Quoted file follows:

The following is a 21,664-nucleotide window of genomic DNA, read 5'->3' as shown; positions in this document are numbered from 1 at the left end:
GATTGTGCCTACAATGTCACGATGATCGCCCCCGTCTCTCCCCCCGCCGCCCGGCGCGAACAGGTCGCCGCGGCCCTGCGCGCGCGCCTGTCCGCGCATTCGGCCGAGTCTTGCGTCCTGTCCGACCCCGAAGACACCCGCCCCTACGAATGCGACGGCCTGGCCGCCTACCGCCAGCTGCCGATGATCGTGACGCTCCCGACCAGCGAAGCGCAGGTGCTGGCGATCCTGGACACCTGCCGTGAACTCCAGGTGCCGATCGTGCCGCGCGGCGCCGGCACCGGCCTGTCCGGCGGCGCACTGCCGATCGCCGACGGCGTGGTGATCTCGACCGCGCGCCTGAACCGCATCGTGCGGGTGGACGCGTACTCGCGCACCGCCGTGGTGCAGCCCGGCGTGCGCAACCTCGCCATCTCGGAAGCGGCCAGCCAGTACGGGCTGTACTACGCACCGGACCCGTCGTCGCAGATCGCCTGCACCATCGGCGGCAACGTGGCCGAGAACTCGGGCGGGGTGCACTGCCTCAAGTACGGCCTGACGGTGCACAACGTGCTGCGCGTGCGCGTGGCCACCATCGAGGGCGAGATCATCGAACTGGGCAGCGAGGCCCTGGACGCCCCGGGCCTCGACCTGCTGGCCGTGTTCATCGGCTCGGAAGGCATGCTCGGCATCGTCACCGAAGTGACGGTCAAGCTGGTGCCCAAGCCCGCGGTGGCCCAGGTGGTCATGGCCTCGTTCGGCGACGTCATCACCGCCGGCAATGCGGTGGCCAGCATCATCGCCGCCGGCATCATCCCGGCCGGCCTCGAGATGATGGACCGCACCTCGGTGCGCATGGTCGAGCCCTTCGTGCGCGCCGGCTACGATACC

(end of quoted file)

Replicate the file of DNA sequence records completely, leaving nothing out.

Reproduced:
The following is a 21,664-nucleotide window of genomic DNA, read 5'->3' as shown; positions in this document are numbered from 1 at the left end:
GATTGTGCCTACAATGTCACGATGATCGCCCCCGTCTCTCCCCCCGCCGCCCGGCGCGAACAGGTCGCCGCGGCCCTGCGCGCGCGCCTGTCCGCGCATTCGGCCGAGTCTTGCGTCCTGTCCGACCCCGAAGACACCCGCCCCTACGAATGCGACGGCCTGGCCGCCTACCGCCAGCTGCCGATGATCGTGACGCTCCCGACCAGCGAAGCGCAGGTGCTGGCGATCCTGGACACCTGCCGTGAACTCCAGGTGCCGATCGTGCCGCGCGGCGCCGGCACCGGCCTGTCCGGCGGCGCACTGCCGATCGCCGACGGCGTGGTGATCTCGACCGCGCGCCTGAACCGCATCGTGCGGGTGGACGCGTACTCGCGCACCGCCGTGGTGCAGCCCGGCGTGCGCAACCTCGCCATCTCGGAAGCGGCCAGCCAGTACGGGCTGTACTACGCACCGGACCCGTCGTCGCAGATCGCCTGCACCATCGGCGGCAACGTGGCCGAGAACTCGGGCGGGGTGCACTGCCTCAAGTACGGCCTGACGGTGCACAACGTGCTGCGCGTGCGCGTGGCCACCATCGAGGGCGAGATCATCGAACTGGGCAGCGAGGCCCTGGACGCCCCGGGCCTCGACCTGCTGGCCGTGTTCATCGGCTCGGAAGGCATGCTCGGCATCGTCACCGAAGTGACGGTCAAGCTGGTGCCCAAGCCCGCGGTGGCCCAGGTGGTCATGGCCTCGTTCGGCGACGTCATCACCGCCGGCAATGCGGTGGCCAGCATCATCGCCGCCGGCATCATCCCGGCCGGCCTCGAGATGATGGACCGCACCTCGGTGCGCATGGTCGAGCCCTTCGTGCGCGCCGGCTACGATACC